Eric Epstein was no ordinary child.
While his classmates were dreaming of girls and cars, young Epstein was poring over Who’s Afraid of Virginia Woolf?
“I fell in love with it when I was 13,” said the Guild’s artistic director.
A year later, when he was 14-years-old, Epstein read Edward Albee’s script to his class.
It’s a long play.
But that didn’t deter him.
“I read it over a number of periods,” he said.
It’s not light material.
In fact, Who’s Afraid of Virginia Woolf? was so controversial it lost its Pulitzer Prize for Drama in 1963.
The Pulitzer jury awarded Albee’s play the much-coveted prize, but the award’s advisory board, objecting to the script’s use of profanity and its sexual themes, overruled the jury.
Who’s Afraid of Virginia Woolf revolves around four drunken adults coming together at a party that starts at 2 a.m. and lasts until dawn, said Epstein.
Martha, the daughter of the university president, and George, an associate history professor, invite an unsuspecting young professor and his wife home for drinks after a party.
As alcohol flows, insults fly, and the psychological games begin.
The young couple find themselves in the midst of a domestic dispute fueled by frustration and passion. Both engrossed and uncomfortable, the young couple can’t seem to tear themselves away, even when the attack turns on them.
In the first act, aptly titled Fun and Games, Martha taunts George:
Martha: … In fact, he was sort of a … a FLOP! A great … big … fat … FLOP!
(CRASH! Immediately after FLOP! George breaks a bottle against the portable bar …)
George (almost crying): I said stop, Martha.
Martha: I hope that was an empty bottle, George. You don’t want to waste good liquor … not on your salary. Not on an associate professor’s salary!
“It’s got heaviness,” said Epstein. “But it’s also one of the funniest plays you’ll ever encounter.”
There’s cruelty in it, he said.
“There’s sadistic streaks and masochistic streaks, but it’s also a love story.”
Who’s Afraid of Virginia Woolf? had a lasting impact on the young Epstein.
“There was stuff that entered my consciousness when I was 13, that I didn’t recall until I came back to the play,” he said.
By the second act, Walpurgisnacht – named after a pagan holiday in northern Europe where the line between the living and dead is blurred –
Martha and George talk about their son, but it’s unclear whether he actually exists.
And by the third act, The Exorcism, things come to a head.
With three acts, the play runs more than two and a half hours and has two intermissions.
The audience can join the party, said Epstein. “There’s lots of drinking on stage, so people might want to join in.”
Adopted shortly after he was born, Albee grew up in New York state, the son of a wealthy vaudeville mogul.
He was kicked out of Trinity College, Connecticut, after cutting class and refusing to attend chapel.
Who’s Afraid of Virginia Woolf? is believed to be inspired by Albee’s time at Trinity. The play’s title came from graffiti he saw scribbled in a bar bathroom.
“I was in there having a beer one night, and I saw ‘Who’s Afraid of Virginia Woolf?’ scrawled in soap, I suppose, on this mirror,” said Albee in William Flanagan’s The Art of Theater.
“When I started to write the play it cropped up in my mind again.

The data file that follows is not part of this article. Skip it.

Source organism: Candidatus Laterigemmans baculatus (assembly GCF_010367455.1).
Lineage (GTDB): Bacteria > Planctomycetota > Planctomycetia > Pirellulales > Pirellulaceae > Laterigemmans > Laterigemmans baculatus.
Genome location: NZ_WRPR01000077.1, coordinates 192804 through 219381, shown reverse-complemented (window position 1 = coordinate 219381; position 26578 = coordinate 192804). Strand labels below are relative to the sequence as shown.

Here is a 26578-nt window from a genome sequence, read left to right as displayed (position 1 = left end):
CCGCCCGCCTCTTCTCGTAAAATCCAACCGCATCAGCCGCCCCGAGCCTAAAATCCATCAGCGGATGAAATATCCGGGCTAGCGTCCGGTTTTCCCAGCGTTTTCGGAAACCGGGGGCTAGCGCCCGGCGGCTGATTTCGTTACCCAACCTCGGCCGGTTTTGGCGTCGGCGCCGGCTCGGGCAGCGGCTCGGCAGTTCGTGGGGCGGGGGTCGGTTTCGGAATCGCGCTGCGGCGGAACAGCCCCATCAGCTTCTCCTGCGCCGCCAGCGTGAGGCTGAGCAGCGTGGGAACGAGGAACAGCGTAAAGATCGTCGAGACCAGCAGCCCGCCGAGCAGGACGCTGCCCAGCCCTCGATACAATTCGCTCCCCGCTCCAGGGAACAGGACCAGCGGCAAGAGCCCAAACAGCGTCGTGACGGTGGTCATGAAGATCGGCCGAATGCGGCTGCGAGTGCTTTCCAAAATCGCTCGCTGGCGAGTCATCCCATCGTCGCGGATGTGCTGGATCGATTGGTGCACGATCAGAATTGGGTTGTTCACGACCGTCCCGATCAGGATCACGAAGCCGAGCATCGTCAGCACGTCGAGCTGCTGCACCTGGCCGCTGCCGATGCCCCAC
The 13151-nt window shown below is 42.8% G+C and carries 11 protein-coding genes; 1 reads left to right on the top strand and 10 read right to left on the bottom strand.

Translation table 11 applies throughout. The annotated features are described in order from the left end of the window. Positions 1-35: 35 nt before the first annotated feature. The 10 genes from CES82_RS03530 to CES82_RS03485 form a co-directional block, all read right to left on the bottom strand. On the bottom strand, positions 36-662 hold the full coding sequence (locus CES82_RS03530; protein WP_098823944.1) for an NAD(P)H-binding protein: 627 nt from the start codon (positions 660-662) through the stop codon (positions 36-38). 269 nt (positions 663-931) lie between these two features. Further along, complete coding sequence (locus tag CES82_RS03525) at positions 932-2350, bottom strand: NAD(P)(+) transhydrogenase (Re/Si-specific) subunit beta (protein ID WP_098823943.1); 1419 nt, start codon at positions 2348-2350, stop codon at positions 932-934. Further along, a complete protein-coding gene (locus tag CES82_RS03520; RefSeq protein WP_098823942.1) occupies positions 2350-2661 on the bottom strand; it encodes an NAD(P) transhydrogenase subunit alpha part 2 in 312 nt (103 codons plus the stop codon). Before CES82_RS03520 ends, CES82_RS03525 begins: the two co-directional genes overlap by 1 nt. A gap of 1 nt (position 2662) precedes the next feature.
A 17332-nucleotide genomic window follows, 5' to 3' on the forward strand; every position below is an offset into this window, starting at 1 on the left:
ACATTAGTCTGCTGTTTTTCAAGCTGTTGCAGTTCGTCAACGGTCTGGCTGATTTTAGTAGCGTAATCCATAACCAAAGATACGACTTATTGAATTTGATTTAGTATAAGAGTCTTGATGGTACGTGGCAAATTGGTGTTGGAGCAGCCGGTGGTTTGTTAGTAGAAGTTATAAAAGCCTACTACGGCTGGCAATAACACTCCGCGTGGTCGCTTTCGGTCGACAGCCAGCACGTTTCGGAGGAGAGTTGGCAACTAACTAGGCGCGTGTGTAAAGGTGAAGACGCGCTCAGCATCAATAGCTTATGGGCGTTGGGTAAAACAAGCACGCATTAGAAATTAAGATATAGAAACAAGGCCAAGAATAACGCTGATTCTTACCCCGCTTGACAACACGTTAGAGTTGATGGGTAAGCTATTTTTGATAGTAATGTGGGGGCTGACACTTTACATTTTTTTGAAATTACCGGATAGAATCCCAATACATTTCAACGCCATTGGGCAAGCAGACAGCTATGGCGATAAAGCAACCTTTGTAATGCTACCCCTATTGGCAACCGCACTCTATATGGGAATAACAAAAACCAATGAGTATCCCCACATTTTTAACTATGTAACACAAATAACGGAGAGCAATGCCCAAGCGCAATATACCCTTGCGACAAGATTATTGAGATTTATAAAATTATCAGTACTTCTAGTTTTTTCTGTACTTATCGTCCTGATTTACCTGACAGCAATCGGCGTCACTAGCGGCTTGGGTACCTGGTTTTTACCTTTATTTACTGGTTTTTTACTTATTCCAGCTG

“And of course, who’s afraid of Virginia Woolf means who’s afraid of the big bad Woolf … who’s afraid of living life without false illusions.
“And it did strike me as being a rather typical, university intellectual joke.”
The play makes a mockery of white middle-class life.
“There are cringe-worthy moments,” said Epstein.
“And in the last decade, television comedy has exploited that.”
Albee, whose play The Zoo Story premiered in Berlin alongside Samuel Beckett’s Krapp’s Last Tape in 1960, is still writing at the ripe age of 81.
His most recent play, At Home at the Zoo, was written this year.
When Who’s Afraid of Virginia Woolf? was written, in the early ‘60s, people were breaking away from shows like Leave it to Beaver, said Epstein.
Albee set the tone for people like David Lynch by looking behind the walls of America, he said.
The Guild’s production was directed by Sarah Rodgers, a very busy Vancouver-based actor and director.
She only had four weeks to mount the Yukon production, and cast the show from Vancouver via Skype, using live-video stream.
Now, Rodgers is back in Vancouver directing another show.
“She’s going to watch the previews via Skype, then give us notes,” said Epstein.
Set in Martha and George’s living room, the production team needed a matching couch and chair.
But those were surprisingly hard to come by in Whitehorse.
The Guild had a perfect stuffed chair and used to have a matching couch, but it was missing, and a search began on Artsnet.
In the end, Baked cafe donated its leather sofa and chair for the show.
“I’m not sure what they’re going to be sitting on at Baked,” said Epstein.
And the couch wasn’t even the trickiest prop to scrounge up.
The show also needed a very specialized gun. (Epstein didn’t want to elaborate and ruin the surprise.)
“There was one in New York,” he said.
“But they wanted $1,000 to rent it.”
Epstein tapped local talent instead. Dean Eyre and Philippe LeBlond ended up creating the much-needed item.
Now, the Guild can start renting it and give New York some competition, said Epstein.
Who’s Afraid of Virginia Woolf? opens September 24 at the Guild Hall.
It runs Wednesday through Saturday until October 10. September 30 is pay-what-you-can night.
Contact Genesee Keevil at